16 Cuban Doctors Speak Up about Threatening Sick Venezuelans

After leaving Venezuela, a group of Cuban doctors from the Barrio Adentro program told the New York Times how they were instructed to use healthcare—or rather its collapse—as a political weapon to coerce people into voting for Venezuela’s socialist leaders.

Photo: Cuba en Miami, retrieved.

“There was oxygen, but they didn’t let me use it,” said Dr. Arias, who defected from the Cuban government’s medical program late last year and now lives in Chile. “We had to leave it for the election.”

Yansnier Arias told the New York Times the story of how he couldn’t help a 65-year-old patient who urgently needed oxygen because his Cuban and Venezuelan superiors instructed him to dole out the precious gas as a political weapon to be used only in the days before the 2018 presidential election.

In a new piece, Nicholas Casey sheds some light on how Hugo Chávez first, and then Nicolás Maduro, used the Cuban medical mission in Venezuela to segregate and force patients to vote for them.

Other 15 doctors interviewed acknowledged being instructed to do similar things. From telling patients they’d be cut off from medicine distribution programs if they didn’t support the government and enlisting others in the Venezuelan Socialist Party when they handed them medication, to denying epilepsy treatment to a patient because she didn’t want to ask for a carnet de la patria, the Chinese-made card Maduro created in 2017. “I don’t want anything to do with this carnet de la patria! I don’t want anything to do with Maduro!” he recalled her shouting. She was sent away without medication, “because she was from the opposition,” said Dr. Arias to Casey.

She was sent away without medication, “because she was from the opposition,” said Dr. Arias to Casey.

These statements are shocking but not surprising. The Venezuelan government has used “social benefits” as a coercion method for years. Dr. Carlos Ramírez, a dental surgeon, recalls doing house-to-house visits, carrying vitamins and antihypertensive drugs. Once he and his colleagues gained the patients’ confidence, they had to instruct them on how to vote. These practices were present since the beginning of the Barrio Adentro program, when Chávez brought the first group of Cuban doctors back in 2003, as a response to a series of strikes organized by the Venezuelan Medical Federation. But after he died, and given Maduro’s lack of popular support, the situation escalated.

“It was hard with Chávez, but with Maduro it was worse,” another Cuban doctor said. “It became a form of blackmail: You’re not going to have medicine. You’re not going to have free health care. You’re not going to have prenatal care if you’re pregnant.”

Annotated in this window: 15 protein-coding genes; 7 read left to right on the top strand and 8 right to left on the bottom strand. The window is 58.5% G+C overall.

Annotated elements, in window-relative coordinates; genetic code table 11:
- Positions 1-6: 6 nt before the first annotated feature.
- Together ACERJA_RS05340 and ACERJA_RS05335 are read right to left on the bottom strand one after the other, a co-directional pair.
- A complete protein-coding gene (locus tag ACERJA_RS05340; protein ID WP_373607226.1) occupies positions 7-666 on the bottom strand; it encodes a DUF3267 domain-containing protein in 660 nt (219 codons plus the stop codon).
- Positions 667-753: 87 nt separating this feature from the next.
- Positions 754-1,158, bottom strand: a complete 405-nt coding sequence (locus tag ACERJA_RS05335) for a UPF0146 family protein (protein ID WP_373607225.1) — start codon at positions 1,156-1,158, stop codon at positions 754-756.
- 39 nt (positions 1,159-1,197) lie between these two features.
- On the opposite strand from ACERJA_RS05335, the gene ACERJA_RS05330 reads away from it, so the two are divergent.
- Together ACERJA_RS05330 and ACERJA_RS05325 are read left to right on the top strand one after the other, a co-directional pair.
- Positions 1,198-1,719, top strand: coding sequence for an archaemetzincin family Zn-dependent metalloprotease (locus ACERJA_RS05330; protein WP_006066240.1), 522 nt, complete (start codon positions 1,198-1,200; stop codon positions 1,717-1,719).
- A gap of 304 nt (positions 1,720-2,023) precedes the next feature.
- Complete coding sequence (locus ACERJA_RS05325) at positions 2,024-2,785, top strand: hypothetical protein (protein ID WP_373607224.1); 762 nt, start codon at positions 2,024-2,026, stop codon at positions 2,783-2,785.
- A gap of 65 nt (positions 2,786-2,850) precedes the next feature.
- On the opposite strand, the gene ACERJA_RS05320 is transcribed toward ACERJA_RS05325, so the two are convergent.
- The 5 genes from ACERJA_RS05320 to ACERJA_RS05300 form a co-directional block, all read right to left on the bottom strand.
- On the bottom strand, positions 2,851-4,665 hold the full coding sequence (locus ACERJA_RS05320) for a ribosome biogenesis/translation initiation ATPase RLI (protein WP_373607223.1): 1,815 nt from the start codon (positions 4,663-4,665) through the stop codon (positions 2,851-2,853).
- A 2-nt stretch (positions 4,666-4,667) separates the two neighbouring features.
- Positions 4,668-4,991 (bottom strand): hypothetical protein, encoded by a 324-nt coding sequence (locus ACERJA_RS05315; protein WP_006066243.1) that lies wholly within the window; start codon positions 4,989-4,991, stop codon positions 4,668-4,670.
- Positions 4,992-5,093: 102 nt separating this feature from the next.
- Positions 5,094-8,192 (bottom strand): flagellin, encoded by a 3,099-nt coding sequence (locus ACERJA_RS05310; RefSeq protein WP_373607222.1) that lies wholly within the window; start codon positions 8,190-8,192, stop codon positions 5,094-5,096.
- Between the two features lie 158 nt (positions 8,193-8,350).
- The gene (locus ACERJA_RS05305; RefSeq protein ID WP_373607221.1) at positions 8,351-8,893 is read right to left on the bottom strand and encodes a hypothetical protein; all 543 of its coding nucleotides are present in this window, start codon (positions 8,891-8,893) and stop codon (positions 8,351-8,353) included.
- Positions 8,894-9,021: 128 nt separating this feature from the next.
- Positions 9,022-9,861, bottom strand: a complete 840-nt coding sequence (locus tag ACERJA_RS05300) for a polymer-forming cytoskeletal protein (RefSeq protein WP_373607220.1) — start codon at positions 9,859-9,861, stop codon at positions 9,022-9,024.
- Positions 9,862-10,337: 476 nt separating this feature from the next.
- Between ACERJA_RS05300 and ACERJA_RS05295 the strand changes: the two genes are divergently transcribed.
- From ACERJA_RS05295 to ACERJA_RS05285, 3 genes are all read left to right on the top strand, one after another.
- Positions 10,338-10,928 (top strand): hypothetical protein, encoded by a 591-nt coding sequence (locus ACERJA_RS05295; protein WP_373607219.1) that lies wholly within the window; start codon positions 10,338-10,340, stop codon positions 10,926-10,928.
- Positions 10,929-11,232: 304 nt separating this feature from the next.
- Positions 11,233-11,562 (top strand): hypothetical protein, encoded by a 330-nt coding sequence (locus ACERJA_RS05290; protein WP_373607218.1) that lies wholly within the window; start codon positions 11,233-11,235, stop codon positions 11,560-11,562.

In a recent interview on a Colombian news channel, Army General Carlos Rotondaro, former president of the Venezuelan Social Security hospital network, and one of the main culprits of its destruction, confirmed part of these accusations.

When confronted with these claims, representatives from the Cuban government rejected the doctors’ assertions, saying that their mission to Venezuela has saved millions of lives, patients that, according to the official rhetoric, had been left to die by the “Fourth Republic,” the 40 years of democracy before Chávez. Contrary to their claims, and to what Casey suggests in his report, healthcare has been a Constitutional right in Venezuela since 1961, 38 years before Chávez attributed the honor to himself.

By 2015, the government went as far as giving white robes to officers from the Sport and Agriculture ministries, who visited patients pretending to be doctors, telling people to vote for the PSUV candidates for that year’s National Assembly election, while giving them medications without even knowing what they were.

Barrio Adentro failed in pretty much everything it was supposed to do, but willingly or not, their members ended in an extremely successful coercion force that exploited those vulnerable, for political gain. Those involved knew they were breaking every single oath they’d made when becoming doctors, and they may have loathed what they were doing, but they did it anyways.

I want to think that being in their position I would have done differently, Venezuelan doctors have been obligated to work in an extremely adverse and sometimes threatening environment for years, yet most of us do our best to help chavistas and anti-chavista patients alike. Maybe those Cuban physicians had no alternative, being themselves hostages of their own system; most have left the country, some returned to Cuba, but many, like those interviewed by Casey, used Venezuela to escape to a new life in free countries.

And the fact that they decided to tell the world the real nature of their work takes courage, and it’s yet another step in dismounting the lies on which chavismo built the one thing it actually cares about: its image.

You can read the whole piece in the New York Times here.